Sarah is an Assistant Professor of Computer Science at Portland State University. She received her Ph.D. and M.S. degrees in Computer Science from Northeastern University and has a B.S. in Computer Science from Tufts University. Dr. Mocas's research interests include computational complexity theory; the formal verification of cryptographic protocols and digital forensics. Dr. Mocas is a Police Reserve Specialist with the Hillsboro Police Department, Hillsboro Oregon where she oversees the training program for technical reservists specializing in digital forensics.
Kulesh is a graduate student in computer science at Polytechnic University, New York. His interests are in the areas of operating systems, computer security, and digital forensics; Kulesh is currently building a prototype of a distributed system to support network forensics on wide area networks. He is also investigating various synopsis techniques to create space-efficient summaries of network traffic in networking components for forensic purposes.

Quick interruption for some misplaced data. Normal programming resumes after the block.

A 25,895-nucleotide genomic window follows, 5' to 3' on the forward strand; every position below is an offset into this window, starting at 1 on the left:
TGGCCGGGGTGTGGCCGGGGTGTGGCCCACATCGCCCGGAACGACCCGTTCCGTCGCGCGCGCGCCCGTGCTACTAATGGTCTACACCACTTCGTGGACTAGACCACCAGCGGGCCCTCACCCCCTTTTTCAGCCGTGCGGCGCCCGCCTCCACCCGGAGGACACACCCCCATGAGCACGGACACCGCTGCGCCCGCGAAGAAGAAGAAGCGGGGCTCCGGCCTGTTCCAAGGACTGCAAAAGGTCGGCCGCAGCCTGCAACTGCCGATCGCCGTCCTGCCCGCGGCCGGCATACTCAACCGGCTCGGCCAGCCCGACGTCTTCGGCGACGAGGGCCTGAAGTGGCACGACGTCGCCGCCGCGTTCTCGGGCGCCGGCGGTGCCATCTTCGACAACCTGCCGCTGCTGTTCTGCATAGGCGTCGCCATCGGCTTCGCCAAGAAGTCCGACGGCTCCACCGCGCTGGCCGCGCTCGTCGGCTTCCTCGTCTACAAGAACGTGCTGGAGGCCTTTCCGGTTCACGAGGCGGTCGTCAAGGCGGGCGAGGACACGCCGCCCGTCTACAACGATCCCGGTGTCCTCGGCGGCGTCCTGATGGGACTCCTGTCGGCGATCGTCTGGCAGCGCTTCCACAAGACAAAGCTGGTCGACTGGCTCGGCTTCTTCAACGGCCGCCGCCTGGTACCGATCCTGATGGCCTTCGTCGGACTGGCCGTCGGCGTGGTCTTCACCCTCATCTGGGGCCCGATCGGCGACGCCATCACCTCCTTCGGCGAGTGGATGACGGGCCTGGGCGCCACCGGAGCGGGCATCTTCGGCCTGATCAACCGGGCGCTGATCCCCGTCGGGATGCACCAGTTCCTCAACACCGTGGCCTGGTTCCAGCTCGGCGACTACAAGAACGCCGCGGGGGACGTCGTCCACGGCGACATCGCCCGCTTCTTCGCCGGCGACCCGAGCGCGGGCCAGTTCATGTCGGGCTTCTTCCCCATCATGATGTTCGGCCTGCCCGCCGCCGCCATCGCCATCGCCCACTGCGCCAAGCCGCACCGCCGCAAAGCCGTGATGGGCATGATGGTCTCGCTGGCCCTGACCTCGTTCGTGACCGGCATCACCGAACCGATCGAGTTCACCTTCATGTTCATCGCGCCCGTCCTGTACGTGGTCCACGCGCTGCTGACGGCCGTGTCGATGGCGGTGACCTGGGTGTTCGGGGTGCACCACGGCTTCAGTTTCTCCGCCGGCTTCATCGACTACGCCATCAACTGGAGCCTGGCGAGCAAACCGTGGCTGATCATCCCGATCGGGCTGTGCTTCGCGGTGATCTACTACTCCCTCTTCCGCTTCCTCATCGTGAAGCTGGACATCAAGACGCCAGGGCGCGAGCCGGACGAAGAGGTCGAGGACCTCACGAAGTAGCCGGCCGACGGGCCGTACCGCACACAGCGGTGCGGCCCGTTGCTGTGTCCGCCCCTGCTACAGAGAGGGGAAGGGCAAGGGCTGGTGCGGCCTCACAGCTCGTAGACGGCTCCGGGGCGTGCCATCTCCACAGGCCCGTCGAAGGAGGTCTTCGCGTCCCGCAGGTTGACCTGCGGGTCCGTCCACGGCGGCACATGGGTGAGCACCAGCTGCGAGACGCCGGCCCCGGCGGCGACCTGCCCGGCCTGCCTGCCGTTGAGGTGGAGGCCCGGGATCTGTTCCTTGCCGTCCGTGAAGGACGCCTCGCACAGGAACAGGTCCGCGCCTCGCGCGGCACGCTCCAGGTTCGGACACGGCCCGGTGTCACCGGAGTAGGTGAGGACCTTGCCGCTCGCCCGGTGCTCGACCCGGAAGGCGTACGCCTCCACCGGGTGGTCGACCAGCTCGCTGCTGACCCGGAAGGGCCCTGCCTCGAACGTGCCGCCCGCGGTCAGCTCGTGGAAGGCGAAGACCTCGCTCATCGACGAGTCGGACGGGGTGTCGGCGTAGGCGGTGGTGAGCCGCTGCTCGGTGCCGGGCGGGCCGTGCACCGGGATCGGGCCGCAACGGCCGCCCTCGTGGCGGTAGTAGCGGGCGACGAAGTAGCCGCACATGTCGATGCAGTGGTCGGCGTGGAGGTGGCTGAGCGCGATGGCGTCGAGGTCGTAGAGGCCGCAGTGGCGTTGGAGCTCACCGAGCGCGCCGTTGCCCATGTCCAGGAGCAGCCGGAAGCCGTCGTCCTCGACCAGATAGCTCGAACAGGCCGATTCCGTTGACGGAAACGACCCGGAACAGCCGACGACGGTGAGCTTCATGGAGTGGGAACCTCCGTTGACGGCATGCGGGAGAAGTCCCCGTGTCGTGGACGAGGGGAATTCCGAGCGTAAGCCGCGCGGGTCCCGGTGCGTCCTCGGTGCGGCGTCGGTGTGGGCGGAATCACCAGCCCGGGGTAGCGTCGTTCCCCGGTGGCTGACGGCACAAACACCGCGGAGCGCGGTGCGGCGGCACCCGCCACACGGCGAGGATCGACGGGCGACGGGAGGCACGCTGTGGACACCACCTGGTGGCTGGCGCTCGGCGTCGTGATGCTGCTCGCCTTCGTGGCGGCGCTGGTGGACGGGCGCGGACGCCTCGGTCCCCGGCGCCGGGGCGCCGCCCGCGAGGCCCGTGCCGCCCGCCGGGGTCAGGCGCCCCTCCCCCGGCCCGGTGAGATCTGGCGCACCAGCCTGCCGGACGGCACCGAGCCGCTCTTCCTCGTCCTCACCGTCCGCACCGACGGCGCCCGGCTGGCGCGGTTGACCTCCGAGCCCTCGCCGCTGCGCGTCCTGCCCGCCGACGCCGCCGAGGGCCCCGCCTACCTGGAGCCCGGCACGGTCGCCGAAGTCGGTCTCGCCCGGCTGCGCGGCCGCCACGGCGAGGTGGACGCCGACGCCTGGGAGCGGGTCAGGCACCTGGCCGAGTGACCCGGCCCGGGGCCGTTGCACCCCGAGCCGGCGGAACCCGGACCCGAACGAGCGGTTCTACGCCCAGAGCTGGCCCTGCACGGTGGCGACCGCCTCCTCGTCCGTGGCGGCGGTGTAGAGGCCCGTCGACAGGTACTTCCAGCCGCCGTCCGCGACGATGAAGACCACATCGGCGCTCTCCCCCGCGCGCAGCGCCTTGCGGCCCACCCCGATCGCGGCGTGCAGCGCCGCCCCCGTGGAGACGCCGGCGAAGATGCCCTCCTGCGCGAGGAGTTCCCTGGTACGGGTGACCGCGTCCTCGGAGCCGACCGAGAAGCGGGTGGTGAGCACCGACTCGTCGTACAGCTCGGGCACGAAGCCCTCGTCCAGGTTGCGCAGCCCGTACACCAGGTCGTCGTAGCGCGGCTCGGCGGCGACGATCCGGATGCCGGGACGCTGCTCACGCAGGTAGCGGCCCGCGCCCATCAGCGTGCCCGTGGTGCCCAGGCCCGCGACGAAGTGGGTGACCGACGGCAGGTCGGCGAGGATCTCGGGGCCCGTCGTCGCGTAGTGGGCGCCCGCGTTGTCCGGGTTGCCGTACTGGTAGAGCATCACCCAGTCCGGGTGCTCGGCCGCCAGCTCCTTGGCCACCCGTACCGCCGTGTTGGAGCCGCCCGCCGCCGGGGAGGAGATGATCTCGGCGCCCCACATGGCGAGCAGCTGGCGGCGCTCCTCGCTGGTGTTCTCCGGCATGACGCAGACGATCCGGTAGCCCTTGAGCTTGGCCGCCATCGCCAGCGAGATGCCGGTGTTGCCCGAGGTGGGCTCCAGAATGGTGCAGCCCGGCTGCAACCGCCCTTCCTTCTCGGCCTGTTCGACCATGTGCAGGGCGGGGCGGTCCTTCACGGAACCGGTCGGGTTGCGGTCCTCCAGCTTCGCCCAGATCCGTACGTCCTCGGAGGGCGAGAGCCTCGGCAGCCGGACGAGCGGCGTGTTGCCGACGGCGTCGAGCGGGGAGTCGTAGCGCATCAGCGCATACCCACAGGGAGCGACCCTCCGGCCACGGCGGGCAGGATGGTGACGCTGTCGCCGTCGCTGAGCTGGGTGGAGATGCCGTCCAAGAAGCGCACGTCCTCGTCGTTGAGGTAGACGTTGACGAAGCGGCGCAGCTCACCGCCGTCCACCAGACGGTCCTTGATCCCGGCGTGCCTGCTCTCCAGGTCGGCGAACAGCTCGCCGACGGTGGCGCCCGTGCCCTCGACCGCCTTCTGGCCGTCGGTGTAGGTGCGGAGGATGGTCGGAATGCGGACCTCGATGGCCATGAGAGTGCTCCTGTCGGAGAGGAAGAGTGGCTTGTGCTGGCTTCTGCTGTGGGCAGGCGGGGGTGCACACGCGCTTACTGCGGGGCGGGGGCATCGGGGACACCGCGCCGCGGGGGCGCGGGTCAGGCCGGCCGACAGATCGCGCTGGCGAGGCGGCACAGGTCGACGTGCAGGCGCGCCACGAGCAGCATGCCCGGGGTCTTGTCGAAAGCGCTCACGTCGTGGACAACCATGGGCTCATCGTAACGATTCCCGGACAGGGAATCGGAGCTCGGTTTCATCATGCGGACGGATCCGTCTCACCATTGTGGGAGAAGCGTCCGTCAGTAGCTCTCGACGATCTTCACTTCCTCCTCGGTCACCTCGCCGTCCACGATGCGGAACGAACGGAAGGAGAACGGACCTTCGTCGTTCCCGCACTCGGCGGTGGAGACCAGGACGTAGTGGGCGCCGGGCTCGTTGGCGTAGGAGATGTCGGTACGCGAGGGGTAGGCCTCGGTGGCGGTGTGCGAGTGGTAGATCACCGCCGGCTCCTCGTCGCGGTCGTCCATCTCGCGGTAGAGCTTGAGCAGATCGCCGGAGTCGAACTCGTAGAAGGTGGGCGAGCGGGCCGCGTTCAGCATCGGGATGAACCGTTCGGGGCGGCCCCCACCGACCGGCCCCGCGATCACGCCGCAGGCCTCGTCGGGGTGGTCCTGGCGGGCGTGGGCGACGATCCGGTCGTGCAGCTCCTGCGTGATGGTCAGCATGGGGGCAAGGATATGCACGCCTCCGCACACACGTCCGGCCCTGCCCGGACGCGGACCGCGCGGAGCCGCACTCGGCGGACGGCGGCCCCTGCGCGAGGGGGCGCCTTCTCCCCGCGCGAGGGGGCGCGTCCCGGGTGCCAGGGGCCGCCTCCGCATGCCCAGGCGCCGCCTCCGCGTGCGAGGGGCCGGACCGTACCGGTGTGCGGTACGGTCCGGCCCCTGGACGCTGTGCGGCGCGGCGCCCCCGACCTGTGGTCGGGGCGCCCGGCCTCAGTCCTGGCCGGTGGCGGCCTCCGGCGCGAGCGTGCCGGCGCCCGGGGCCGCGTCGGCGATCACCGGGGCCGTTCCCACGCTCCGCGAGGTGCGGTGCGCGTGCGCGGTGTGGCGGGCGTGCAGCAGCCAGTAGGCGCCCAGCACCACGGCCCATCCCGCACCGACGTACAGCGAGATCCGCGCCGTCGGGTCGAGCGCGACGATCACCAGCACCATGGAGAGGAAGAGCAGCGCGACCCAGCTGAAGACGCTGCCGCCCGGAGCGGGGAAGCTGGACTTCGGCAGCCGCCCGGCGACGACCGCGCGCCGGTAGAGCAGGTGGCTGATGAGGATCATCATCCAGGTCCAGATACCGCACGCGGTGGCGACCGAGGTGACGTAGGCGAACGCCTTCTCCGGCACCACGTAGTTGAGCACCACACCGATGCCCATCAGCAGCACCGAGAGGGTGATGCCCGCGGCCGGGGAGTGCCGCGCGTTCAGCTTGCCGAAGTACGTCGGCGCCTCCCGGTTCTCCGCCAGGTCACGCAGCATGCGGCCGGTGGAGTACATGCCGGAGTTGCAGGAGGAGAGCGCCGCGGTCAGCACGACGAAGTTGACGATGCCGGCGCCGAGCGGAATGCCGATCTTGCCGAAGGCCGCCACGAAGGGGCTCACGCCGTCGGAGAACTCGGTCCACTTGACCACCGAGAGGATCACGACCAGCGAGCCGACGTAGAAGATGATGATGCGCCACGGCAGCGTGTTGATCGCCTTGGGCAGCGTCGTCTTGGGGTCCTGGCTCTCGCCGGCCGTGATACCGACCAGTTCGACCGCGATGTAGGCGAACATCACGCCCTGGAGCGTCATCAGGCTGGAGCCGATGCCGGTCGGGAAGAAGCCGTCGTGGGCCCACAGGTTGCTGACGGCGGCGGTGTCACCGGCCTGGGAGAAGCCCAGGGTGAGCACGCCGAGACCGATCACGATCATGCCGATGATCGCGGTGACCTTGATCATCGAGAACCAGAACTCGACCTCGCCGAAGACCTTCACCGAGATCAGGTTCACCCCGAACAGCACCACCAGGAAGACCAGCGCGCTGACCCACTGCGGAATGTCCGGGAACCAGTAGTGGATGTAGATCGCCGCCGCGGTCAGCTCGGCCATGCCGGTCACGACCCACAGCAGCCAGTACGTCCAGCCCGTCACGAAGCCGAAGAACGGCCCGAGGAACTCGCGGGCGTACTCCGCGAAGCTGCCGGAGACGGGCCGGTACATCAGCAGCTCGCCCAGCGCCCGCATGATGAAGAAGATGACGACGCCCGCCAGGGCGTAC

Joe is a computer science Ph.D. student at North Carolina State University. His research focuses on filesystem forensics and methods for validating such evidence. He is currently developing a semi-automated forensics toolkit for validating Linux filesystem data. Among his "real world" experience, Joe has over a year of system administration and penetration testing under his belt.